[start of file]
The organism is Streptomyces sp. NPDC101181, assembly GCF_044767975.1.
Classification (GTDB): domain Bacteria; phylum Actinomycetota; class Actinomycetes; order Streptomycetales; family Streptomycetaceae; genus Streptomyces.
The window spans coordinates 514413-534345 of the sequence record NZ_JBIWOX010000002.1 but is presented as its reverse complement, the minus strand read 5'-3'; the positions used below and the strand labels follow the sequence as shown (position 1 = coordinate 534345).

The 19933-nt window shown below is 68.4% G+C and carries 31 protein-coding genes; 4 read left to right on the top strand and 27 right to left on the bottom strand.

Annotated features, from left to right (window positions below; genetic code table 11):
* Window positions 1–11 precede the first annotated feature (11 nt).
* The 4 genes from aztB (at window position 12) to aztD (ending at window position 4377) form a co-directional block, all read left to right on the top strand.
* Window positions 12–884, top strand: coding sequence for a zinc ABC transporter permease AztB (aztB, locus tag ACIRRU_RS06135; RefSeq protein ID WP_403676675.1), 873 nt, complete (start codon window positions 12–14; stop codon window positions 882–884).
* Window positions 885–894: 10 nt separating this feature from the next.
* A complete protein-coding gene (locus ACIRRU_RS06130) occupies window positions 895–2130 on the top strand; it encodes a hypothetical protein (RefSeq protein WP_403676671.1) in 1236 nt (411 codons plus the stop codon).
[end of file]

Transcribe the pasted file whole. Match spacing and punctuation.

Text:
The organism is Streptomyces sp. NPDC101181, assembly GCF_044767975.1.
Classification (GTDB): domain Bacteria; phylum Actinomycetota; class Actinomycetes; order Streptomycetales; family Streptomycetaceae; genus Streptomyces.
The window spans coordinates 514413-534345 of the sequence record NZ_JBIWOX010000002.1 but is presented as its reverse complement, the minus strand read 5'-3'; the positions used below and the strand labels follow the sequence as shown (position 1 = coordinate 534345).

The 19933-nt window shown below is 68.4% G+C and carries 31 protein-coding genes; 4 read left to right on the top strand and 27 right to left on the bottom strand.

Annotated features, from left to right (window positions below; genetic code table 11):
* Window positions 1–11 precede the first annotated feature (11 nt).
* The 4 genes from aztB (at window position 12) to aztD (ending at window position 4377) form a co-directional block, all read left to right on the top strand.
* Window positions 12–884, top strand: coding sequence for a zinc ABC transporter permease AztB (aztB, locus tag ACIRRU_RS06135; RefSeq protein ID WP_403676675.1), 873 nt, complete (start codon window positions 12–14; stop codon window positions 882–884).
* Window positions 885–894: 10 nt separating this feature from the next.
* A complete protein-coding gene (locus ACIRRU_RS06130) occupies window positions 895–2130 on the top strand; it encodes a hypothetical protein (RefSeq protein WP_403676671.1) in 1236 nt (411 codons plus the stop codon).